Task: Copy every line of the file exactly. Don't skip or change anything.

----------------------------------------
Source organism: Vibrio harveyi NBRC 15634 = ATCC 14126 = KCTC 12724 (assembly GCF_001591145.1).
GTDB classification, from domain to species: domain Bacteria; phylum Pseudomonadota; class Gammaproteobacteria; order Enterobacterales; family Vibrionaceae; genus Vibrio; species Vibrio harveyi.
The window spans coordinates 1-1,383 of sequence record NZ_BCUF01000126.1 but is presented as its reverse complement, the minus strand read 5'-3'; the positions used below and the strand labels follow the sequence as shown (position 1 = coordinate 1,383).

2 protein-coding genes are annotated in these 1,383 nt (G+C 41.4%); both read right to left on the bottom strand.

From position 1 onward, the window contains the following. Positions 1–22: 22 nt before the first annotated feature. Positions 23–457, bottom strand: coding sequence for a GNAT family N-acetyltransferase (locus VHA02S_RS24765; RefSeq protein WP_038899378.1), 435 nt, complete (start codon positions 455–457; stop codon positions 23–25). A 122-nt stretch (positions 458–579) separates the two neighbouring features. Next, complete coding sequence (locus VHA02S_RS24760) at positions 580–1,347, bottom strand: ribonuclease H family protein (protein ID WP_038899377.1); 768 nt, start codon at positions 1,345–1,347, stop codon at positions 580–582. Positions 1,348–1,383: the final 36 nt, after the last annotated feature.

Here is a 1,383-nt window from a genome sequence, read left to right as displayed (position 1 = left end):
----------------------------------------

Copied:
Source organism: Vibrio harveyi NBRC 15634 = ATCC 14126 = KCTC 12724 (assembly GCF_001591145.1).
GTDB classification, from domain to species: domain Bacteria; phylum Pseudomonadota; class Gammaproteobacteria; order Enterobacterales; family Vibrionaceae; genus Vibrio; species Vibrio harveyi.
The window spans coordinates 1-1,383 of sequence record NZ_BCUF01000126.1 but is presented as its reverse complement, the minus strand read 5'-3'; the positions used below and the strand labels follow the sequence as shown (position 1 = coordinate 1,383).

2 protein-coding genes are annotated in these 1,383 nt (G+C 41.4%); both read right to left on the bottom strand.

From position 1 onward, the window contains the following. Positions 1–22: 22 nt before the first annotated feature. Positions 23–457, bottom strand: coding sequence for a GNAT family N-acetyltransferase (locus VHA02S_RS24765; RefSeq protein WP_038899378.1), 435 nt, complete (start codon positions 455–457; stop codon positions 23–25). A 122-nt stretch (positions 458–579) separates the two neighbouring features. Next, complete coding sequence (locus VHA02S_RS24760) at positions 580–1,347, bottom strand: ribonuclease H family protein (protein ID WP_038899377.1); 768 nt, start codon at positions 1,345–1,347, stop codon at positions 580–582. Positions 1,348–1,383: the final 36 nt, after the last annotated feature.

Here is a 1,383-nt window from a genome sequence, read left to right as displayed (position 1 = left end):